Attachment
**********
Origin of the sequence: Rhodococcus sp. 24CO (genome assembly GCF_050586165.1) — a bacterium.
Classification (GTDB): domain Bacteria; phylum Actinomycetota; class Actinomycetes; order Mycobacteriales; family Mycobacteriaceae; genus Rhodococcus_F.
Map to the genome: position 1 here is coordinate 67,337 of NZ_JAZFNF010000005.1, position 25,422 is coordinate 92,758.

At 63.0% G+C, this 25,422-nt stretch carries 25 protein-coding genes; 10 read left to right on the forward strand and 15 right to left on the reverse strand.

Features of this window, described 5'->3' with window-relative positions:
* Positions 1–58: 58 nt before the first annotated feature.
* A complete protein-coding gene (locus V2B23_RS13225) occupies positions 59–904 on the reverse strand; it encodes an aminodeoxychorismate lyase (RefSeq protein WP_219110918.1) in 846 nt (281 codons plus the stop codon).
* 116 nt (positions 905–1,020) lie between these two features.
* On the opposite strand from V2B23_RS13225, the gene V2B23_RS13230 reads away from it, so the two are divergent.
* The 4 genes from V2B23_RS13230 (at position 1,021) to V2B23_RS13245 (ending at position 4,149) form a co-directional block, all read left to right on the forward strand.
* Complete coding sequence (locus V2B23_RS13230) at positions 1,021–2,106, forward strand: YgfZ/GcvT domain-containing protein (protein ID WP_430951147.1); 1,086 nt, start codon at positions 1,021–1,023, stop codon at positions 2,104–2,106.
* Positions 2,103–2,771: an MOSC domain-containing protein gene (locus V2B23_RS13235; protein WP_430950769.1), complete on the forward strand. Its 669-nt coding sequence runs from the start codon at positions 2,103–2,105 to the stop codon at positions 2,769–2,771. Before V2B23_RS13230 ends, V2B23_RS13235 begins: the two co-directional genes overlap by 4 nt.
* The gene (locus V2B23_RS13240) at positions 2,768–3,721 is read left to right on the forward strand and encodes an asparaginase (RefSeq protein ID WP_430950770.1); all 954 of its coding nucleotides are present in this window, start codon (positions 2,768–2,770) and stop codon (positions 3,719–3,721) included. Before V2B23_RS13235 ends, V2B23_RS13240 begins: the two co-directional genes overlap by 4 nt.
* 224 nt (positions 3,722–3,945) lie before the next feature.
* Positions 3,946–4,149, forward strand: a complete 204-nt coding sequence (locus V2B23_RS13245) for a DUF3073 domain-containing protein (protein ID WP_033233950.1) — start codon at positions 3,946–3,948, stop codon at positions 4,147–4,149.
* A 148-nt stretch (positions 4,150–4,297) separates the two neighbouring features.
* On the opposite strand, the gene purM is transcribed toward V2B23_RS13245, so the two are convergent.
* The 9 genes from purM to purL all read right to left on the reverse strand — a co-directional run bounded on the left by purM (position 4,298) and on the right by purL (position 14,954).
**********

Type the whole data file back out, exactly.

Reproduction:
Origin of the sequence: Rhodococcus sp. 24CO (genome assembly GCF_050586165.1) — a bacterium.
Classification (GTDB): domain Bacteria; phylum Actinomycetota; class Actinomycetes; order Mycobacteriales; family Mycobacteriaceae; genus Rhodococcus_F.
Map to the genome: position 1 here is coordinate 67,337 of NZ_JAZFNF010000005.1, position 25,422 is coordinate 92,758.

At 63.0% G+C, this 25,422-nt stretch carries 25 protein-coding genes; 10 read left to right on the forward strand and 15 right to left on the reverse strand.

Features of this window, described 5'->3' with window-relative positions:
* Positions 1–58: 58 nt before the first annotated feature.
* A complete protein-coding gene (locus V2B23_RS13225) occupies positions 59–904 on the reverse strand; it encodes an aminodeoxychorismate lyase (RefSeq protein WP_219110918.1) in 846 nt (281 codons plus the stop codon).
* 116 nt (positions 905–1,020) lie between these two features.
* On the opposite strand from V2B23_RS13225, the gene V2B23_RS13230 reads away from it, so the two are divergent.
* The 4 genes from V2B23_RS13230 (at position 1,021) to V2B23_RS13245 (ending at position 4,149) form a co-directional block, all read left to right on the forward strand.
* Complete coding sequence (locus V2B23_RS13230) at positions 1,021–2,106, forward strand: YgfZ/GcvT domain-containing protein (protein ID WP_430951147.1); 1,086 nt, start codon at positions 1,021–1,023, stop codon at positions 2,104–2,106.
* Positions 2,103–2,771: an MOSC domain-containing protein gene (locus V2B23_RS13235; protein WP_430950769.1), complete on the forward strand. Its 669-nt coding sequence runs from the start codon at positions 2,103–2,105 to the stop codon at positions 2,769–2,771. Before V2B23_RS13230 ends, V2B23_RS13235 begins: the two co-directional genes overlap by 4 nt.
* The gene (locus V2B23_RS13240) at positions 2,768–3,721 is read left to right on the forward strand and encodes an asparaginase (RefSeq protein ID WP_430950770.1); all 954 of its coding nucleotides are present in this window, start codon (positions 2,768–2,770) and stop codon (positions 3,719–3,721) included. Before V2B23_RS13235 ends, V2B23_RS13240 begins: the two co-directional genes overlap by 4 nt.
* 224 nt (positions 3,722–3,945) lie before the next feature.
* Positions 3,946–4,149, forward strand: a complete 204-nt coding sequence (locus V2B23_RS13245) for a DUF3073 domain-containing protein (protein ID WP_033233950.1) — start codon at positions 3,946–3,948, stop codon at positions 4,147–4,149.
* A 148-nt stretch (positions 4,150–4,297) separates the two neighbouring features.
* On the opposite strand, the gene purM is transcribed toward V2B23_RS13245, so the two are convergent.
* The 9 genes from purM to purL all read right to left on the reverse strand — a co-directional run bounded on the left by purM (position 4,298) and on the right by purL (position 14,954).